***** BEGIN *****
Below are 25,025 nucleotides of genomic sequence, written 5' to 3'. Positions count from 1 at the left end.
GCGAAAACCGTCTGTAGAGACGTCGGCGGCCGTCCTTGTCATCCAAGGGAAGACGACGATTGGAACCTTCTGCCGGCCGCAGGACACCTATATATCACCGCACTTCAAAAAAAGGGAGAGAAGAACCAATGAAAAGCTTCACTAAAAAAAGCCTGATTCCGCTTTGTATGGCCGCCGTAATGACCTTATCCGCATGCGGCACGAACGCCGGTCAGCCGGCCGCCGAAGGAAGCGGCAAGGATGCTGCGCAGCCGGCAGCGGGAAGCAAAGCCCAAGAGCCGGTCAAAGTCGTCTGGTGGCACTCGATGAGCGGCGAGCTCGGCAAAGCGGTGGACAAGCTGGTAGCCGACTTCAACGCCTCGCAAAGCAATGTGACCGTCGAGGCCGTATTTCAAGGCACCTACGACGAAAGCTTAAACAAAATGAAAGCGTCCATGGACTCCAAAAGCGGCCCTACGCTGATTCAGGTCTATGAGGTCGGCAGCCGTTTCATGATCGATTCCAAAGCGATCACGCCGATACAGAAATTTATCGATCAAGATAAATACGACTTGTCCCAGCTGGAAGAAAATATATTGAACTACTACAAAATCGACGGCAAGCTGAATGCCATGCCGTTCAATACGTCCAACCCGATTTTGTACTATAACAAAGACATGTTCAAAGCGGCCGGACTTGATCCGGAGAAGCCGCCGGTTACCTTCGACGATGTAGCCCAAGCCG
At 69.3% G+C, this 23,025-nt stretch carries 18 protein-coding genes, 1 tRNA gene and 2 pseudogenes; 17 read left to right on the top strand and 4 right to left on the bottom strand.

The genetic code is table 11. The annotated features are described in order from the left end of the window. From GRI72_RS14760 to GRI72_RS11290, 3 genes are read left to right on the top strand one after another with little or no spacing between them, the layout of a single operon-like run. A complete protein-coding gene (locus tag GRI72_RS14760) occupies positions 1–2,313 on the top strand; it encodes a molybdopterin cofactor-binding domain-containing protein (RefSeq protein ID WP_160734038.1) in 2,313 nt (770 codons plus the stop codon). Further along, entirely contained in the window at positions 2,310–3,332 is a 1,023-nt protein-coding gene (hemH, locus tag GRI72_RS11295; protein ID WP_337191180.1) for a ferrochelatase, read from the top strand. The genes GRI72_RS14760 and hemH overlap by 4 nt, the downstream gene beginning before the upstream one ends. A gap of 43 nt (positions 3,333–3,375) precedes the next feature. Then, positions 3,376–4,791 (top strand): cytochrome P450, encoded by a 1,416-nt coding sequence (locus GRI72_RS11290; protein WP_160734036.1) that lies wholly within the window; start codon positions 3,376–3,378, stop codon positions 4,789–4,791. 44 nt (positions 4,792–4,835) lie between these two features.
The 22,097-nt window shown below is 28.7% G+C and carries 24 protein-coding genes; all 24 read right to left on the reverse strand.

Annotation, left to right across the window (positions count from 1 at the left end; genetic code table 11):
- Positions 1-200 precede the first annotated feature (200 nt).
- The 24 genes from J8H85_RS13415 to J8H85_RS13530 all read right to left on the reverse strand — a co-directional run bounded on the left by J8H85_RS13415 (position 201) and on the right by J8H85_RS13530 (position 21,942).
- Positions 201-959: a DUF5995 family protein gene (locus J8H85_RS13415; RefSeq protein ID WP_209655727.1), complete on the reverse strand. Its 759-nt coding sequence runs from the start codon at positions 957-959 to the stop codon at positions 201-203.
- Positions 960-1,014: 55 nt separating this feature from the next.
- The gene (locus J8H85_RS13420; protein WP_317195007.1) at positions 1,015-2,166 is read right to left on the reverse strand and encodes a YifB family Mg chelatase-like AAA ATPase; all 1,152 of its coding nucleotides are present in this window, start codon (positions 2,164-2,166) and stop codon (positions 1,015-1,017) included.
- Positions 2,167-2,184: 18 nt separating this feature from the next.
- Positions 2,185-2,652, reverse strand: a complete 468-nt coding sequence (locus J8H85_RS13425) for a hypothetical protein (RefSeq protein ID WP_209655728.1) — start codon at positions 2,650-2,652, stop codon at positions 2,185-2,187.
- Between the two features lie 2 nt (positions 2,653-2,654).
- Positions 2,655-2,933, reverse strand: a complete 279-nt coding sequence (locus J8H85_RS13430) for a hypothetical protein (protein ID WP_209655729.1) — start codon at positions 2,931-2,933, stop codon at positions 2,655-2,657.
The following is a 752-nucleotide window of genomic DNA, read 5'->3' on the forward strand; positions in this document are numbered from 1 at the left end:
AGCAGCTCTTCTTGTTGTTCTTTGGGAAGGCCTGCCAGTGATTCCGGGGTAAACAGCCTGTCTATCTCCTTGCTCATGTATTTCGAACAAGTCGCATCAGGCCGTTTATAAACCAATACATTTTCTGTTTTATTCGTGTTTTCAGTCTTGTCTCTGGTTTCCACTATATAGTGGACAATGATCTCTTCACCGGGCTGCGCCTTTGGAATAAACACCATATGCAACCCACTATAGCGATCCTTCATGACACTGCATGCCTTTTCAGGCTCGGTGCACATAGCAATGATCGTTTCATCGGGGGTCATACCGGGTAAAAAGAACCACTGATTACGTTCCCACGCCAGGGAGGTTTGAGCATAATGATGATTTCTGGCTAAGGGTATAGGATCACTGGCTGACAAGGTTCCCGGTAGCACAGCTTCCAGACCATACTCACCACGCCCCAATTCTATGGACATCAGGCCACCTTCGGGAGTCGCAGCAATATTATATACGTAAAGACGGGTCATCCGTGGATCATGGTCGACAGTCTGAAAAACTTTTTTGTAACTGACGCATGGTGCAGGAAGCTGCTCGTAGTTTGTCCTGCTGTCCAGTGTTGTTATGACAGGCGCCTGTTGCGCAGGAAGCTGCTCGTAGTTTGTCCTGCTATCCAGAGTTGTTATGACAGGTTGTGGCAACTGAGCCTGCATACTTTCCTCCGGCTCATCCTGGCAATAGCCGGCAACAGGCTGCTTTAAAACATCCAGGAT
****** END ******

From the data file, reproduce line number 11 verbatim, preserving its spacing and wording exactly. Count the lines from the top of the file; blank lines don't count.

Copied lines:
- The gene (locus J8H85_RS13420; protein WP_317195007.1) at positions 1,015-2,166 is read right to left on the reverse strand and encodes a YifB family Mg chelatase-like AAA ATPase; all 1,152 of its coding nucleotides are present in this window, start codon (positions 2,164-2,166) and stop codon (positions 1,015-1,017) included.